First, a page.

The more concussions a person experiences throughout their lifetime, especially multiple concussions within a short period, the greater the likelihood of enduring serious and long-lasting effects from traumatic brain injury (TBI). Given the multitude of unknown risks associated with brain injuries, seeking early medical intervention is essential.
Types of concussions
Concussions can manifest in various ways, with some types emphasizing physical symptoms, others affecting cognition, and some influencing emotions and sleep patterns.
- Cognitive/fatigue. This type of concussion results in difficulties with prolonged mental tasks, complex subjects, and increased fatigue as the day progresses. Symptoms include decreased concentration, increased distractibility, trouble learning and retaining new information, and decreased multitasking abilities.
- Vestibular. This type of concussion affects balance, motion, and vision. Impairments in the vestibular system, responsible for maintaining balance, can lead to challenges in interpreting motion, coordinating head and eye movements, and maintaining steady vision during head movements.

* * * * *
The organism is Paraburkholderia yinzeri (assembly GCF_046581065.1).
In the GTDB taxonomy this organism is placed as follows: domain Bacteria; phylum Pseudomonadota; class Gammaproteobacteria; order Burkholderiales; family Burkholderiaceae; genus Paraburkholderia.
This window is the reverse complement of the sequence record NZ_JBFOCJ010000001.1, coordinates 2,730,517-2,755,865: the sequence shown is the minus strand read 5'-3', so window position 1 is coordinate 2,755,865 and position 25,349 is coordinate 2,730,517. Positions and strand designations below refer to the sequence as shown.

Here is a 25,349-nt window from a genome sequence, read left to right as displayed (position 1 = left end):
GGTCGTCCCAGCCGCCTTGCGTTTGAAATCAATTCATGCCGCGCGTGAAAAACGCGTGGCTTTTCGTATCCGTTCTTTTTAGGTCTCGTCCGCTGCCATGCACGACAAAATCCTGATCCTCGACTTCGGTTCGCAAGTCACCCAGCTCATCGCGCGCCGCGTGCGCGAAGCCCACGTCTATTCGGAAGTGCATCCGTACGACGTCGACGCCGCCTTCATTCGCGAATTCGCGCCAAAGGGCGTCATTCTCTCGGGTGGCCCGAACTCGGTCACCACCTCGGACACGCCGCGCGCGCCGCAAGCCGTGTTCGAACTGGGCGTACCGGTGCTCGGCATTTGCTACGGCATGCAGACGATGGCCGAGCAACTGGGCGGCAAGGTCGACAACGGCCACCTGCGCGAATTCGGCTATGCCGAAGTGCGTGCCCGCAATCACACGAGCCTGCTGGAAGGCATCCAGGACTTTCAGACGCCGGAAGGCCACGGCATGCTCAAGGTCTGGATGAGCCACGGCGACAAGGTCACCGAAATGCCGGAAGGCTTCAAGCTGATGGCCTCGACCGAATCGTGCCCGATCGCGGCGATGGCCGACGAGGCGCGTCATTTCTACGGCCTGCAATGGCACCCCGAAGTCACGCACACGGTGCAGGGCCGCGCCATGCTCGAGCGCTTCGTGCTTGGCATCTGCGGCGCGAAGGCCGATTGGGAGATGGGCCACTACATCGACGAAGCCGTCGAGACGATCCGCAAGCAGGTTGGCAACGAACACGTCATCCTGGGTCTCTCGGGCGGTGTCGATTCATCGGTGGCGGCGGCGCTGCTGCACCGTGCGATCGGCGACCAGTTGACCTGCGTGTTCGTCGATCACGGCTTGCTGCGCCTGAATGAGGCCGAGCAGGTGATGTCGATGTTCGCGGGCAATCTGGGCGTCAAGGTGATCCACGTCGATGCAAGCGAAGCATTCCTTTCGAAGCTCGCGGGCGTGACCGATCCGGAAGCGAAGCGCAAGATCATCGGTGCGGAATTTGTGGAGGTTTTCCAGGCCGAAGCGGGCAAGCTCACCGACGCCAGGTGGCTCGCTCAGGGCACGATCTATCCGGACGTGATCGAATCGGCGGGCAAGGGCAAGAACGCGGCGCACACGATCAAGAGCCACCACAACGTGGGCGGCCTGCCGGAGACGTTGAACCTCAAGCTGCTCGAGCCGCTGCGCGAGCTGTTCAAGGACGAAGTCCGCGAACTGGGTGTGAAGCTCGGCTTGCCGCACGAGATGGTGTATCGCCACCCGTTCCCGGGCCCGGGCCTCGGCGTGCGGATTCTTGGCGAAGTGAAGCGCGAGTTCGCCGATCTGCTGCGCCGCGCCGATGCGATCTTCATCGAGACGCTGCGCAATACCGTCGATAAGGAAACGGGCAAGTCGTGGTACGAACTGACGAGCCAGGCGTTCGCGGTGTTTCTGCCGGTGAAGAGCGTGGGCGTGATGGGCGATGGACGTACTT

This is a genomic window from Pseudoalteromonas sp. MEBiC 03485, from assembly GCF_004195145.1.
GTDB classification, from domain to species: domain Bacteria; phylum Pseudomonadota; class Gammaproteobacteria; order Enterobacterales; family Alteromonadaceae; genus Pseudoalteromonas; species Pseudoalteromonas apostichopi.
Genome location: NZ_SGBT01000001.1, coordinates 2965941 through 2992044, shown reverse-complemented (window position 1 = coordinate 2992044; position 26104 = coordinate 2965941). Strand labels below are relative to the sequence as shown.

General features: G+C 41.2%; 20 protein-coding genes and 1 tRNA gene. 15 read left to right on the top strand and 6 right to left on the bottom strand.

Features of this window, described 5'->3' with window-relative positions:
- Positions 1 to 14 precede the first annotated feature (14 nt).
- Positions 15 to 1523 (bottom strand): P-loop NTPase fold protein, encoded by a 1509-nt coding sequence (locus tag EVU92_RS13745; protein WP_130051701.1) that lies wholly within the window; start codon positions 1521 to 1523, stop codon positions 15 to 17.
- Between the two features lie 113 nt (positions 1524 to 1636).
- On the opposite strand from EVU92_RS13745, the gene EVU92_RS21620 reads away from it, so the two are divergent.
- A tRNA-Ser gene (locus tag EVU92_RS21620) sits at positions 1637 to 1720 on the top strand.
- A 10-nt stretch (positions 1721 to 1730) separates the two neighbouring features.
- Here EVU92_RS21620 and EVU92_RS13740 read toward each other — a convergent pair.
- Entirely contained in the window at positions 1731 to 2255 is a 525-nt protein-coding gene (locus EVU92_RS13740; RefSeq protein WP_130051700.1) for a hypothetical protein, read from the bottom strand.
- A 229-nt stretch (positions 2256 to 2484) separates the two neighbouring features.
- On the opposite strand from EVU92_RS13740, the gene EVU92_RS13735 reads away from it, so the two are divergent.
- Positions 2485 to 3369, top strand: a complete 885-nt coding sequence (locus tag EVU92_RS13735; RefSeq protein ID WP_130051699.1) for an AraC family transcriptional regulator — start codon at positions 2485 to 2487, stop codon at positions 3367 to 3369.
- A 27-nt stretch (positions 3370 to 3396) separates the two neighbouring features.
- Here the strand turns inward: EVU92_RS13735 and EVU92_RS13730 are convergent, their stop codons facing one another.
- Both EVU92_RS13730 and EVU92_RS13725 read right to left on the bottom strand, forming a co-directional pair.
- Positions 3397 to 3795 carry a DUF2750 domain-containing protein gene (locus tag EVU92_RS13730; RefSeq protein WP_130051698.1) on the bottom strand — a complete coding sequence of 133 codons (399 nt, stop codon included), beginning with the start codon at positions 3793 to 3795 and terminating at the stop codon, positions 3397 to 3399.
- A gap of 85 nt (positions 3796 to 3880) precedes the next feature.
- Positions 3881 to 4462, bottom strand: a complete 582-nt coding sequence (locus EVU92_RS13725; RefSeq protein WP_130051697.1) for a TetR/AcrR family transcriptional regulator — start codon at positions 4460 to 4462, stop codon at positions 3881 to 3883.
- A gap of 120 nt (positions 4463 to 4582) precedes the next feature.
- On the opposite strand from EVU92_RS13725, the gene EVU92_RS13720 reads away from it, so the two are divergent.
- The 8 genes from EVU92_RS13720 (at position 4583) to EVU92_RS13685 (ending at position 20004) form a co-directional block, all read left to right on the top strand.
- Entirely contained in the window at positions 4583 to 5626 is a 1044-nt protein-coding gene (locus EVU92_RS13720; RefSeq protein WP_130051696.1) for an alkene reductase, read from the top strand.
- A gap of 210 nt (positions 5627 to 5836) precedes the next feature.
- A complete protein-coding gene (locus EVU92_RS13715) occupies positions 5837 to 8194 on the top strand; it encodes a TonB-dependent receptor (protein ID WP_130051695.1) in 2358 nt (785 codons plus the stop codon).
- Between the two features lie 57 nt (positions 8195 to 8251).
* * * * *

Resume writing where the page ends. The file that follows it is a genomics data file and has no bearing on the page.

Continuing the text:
- Ocular. This type of concussion affects visual tasks, such as reading long passages and looking at screens. It impairs tandem eye movements, making it challenging to bring the eyes together or track motion accurately.
- Post-Traumatic Migraine. This type of concussion leads to changes in daily routines, such as avoiding loud events or sleeping in. Symptoms include headaches, nausea, and sensitivity to light or noise.
- Cervical. This type of concussion causes issues with stress or pressure on the neck, spine, or spinal cord. It often results in ongoing headaches, and activities like slouching or carrying heavy backpacks can exacerbate symptoms.